blood orange olive oil cake

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Is anyone else ready for a vacation? I want pool time and cocktails and sleeping in. All at once. Oh, the things I would do for a break right now. Even just for a weekend. I think we need to do some prioritizing around here to make this happen. I’m ready to bust out the resort wear.         

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The good news is we have cake. And this cake, my friends, is a keeper. For the past three years, I’ve been on a search for the perfect blood orange cake. I’m not even exaggerating. It has taken me years and lots of experimenting to find one I really like. Every winter, during the small window of time that is blood orange season, I try at least one blood orange cake recipe. I’ve tried at least four recipes, possibly more,  some more than once. One recipe called for orange segments, one recipe called for whole oranges, skin and all. Another was a sort of chiffon cake. A few of them were pretty good. None of them were outstanding.

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I’m happy to report that the search has finally come to an end. I’d been hoping to find a recipe that incorporated both oranges and olive oil. And out of practically nowhere, I found exactly what I had been looking for.

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Here’s what I love about this cake:

It has a pronounced orange flavor, both in the cake and the icing. The cake has the essence of blood orange from the grated zest and juice. And the icing, with it’s tart, berry-ness is perfection.  

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Thanks to the olive oil, it is incredibly moist and has a very distinct, almost savory flavor. 

It’s such a pretty thang. I’ve got a secret weakness for pink frosting, and the bold color of the blood orange juice produces an electric pink icing when added to a scoop of powdered sugar.  And it’s totally natural. AND we’re just in time for Valentine’s Day. A pink glazed cake is the perfect alternative to chocolate on V-Day. xoxo.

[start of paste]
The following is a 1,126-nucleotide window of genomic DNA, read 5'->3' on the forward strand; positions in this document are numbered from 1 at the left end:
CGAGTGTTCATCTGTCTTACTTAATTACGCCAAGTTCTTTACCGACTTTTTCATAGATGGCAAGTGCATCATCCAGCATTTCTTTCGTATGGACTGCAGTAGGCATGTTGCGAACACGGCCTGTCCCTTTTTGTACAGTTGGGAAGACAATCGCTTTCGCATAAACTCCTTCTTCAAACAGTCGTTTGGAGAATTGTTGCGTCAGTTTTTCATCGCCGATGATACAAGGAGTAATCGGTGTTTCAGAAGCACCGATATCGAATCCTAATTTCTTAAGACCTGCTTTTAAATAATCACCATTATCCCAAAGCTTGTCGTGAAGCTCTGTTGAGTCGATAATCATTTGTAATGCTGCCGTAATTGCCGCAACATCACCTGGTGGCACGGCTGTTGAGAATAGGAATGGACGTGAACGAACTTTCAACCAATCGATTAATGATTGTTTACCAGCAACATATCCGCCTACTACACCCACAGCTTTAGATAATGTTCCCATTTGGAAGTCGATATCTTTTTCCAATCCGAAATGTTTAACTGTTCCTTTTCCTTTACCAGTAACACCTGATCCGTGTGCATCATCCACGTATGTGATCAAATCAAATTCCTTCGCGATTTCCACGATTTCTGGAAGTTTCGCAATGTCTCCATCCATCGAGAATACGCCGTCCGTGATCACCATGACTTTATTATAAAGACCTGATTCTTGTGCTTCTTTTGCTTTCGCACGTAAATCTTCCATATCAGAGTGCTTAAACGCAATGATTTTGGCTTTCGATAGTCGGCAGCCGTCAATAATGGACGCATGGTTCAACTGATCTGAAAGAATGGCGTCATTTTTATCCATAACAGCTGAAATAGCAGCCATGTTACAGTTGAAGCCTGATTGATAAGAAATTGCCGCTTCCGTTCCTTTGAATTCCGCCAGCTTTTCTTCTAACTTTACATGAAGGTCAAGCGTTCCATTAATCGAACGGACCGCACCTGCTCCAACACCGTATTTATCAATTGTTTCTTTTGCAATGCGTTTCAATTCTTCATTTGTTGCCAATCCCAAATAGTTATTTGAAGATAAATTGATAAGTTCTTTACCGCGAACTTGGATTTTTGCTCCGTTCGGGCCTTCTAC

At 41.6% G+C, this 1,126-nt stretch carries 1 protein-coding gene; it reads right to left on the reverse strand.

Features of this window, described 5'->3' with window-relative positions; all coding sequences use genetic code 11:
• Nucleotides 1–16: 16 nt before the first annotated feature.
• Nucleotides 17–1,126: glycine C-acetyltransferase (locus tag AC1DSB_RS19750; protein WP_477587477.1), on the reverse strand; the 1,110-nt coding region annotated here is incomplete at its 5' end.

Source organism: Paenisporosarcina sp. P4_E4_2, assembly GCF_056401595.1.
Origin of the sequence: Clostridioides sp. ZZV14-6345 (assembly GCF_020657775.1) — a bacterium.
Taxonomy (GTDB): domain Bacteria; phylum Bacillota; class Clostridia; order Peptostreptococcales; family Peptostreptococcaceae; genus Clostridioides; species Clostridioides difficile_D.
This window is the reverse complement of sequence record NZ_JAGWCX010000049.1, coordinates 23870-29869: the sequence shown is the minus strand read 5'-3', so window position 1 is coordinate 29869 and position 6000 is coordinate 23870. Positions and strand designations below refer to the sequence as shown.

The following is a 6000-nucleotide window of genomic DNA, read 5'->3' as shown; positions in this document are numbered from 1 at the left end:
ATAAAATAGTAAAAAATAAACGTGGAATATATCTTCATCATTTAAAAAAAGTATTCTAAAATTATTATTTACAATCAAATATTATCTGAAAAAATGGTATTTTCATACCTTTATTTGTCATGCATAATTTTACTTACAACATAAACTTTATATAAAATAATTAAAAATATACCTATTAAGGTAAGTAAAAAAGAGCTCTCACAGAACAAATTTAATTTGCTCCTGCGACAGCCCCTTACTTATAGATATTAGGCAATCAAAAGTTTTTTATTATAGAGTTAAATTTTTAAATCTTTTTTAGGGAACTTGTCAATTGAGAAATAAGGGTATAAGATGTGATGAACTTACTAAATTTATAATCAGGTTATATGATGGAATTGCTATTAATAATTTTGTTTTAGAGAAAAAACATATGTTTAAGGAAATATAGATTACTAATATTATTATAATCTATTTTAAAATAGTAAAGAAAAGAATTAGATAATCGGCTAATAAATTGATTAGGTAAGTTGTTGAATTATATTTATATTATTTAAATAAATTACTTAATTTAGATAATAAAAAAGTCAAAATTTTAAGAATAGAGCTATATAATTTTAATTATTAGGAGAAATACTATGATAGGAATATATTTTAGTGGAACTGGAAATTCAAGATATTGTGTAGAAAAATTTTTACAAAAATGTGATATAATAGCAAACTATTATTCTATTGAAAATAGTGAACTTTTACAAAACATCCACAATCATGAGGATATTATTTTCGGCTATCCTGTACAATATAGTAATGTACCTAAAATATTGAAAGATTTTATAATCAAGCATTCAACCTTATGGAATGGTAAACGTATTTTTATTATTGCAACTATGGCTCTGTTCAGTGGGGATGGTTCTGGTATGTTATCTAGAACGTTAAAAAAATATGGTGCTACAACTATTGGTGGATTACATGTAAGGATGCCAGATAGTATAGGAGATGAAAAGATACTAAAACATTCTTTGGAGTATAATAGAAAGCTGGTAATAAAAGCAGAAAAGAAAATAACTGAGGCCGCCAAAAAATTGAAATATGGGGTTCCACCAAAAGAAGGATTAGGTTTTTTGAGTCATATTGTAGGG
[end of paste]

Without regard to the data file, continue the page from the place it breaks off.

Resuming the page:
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blood orange olive oil cake

adapted from Leite’s Culinaria

serves 12-14

2 tablespoons unsalted butter for pan 

6-8  blood oranges

3-1/2 cups all-purpose flour, plus more for pan

1-1/2 teaspoons baking powder

1-3/4 teaspoons kosher salt

5 large eggs

2-3/4 cups granulated sugar

1 -1/2 cups mild extra-virgin olive oil

 2 cups confectioners’ sugar

4 tablespoons blood orange juice 

Position a rack in the middle of the oven, remove any racks above, and preheat to 350°F (175°C). Coat a 12-cup Bundt or tube pan with butter and dust with flour.  Set aside.

Finely grate the zest of 4 of the oranges, then squeeze 6 of them. You should have 1-1/2 cups of juice; if not, squeeze another orange. Set aside.

Whisk together the flour, baking powder, and salt in a large bowl and set aside.

In the bowl of a stand mixer fitted with a paddle attachment, or with a handheld mixer in a large bowl, beat the eggs on medium-high speed until well-combined, about 1 minute. Slowly pour in the granulated sugar and continue beating until thick and pale yellow, about 3 minutes. On low speed, alternate adding the flour mixture and oil, starting and ending with the flour, and beat until just a few wisps of flour remain. Pour in the orange juice and zest and whirl for a few seconds to bring the batter together.

Pour the batter into the prepared pan and bake until a cake tester comes out with a few moist crumbs clinging to it, about 1 hour and 15 minutes. If the top is browning too much as the cake bakes, cover lightly with foil. Transfer to a wire rack and cool for 15 minutes.

Turn the cake out onto the rack and cool completely. Place it in a covered cake stand and let it sit overnight.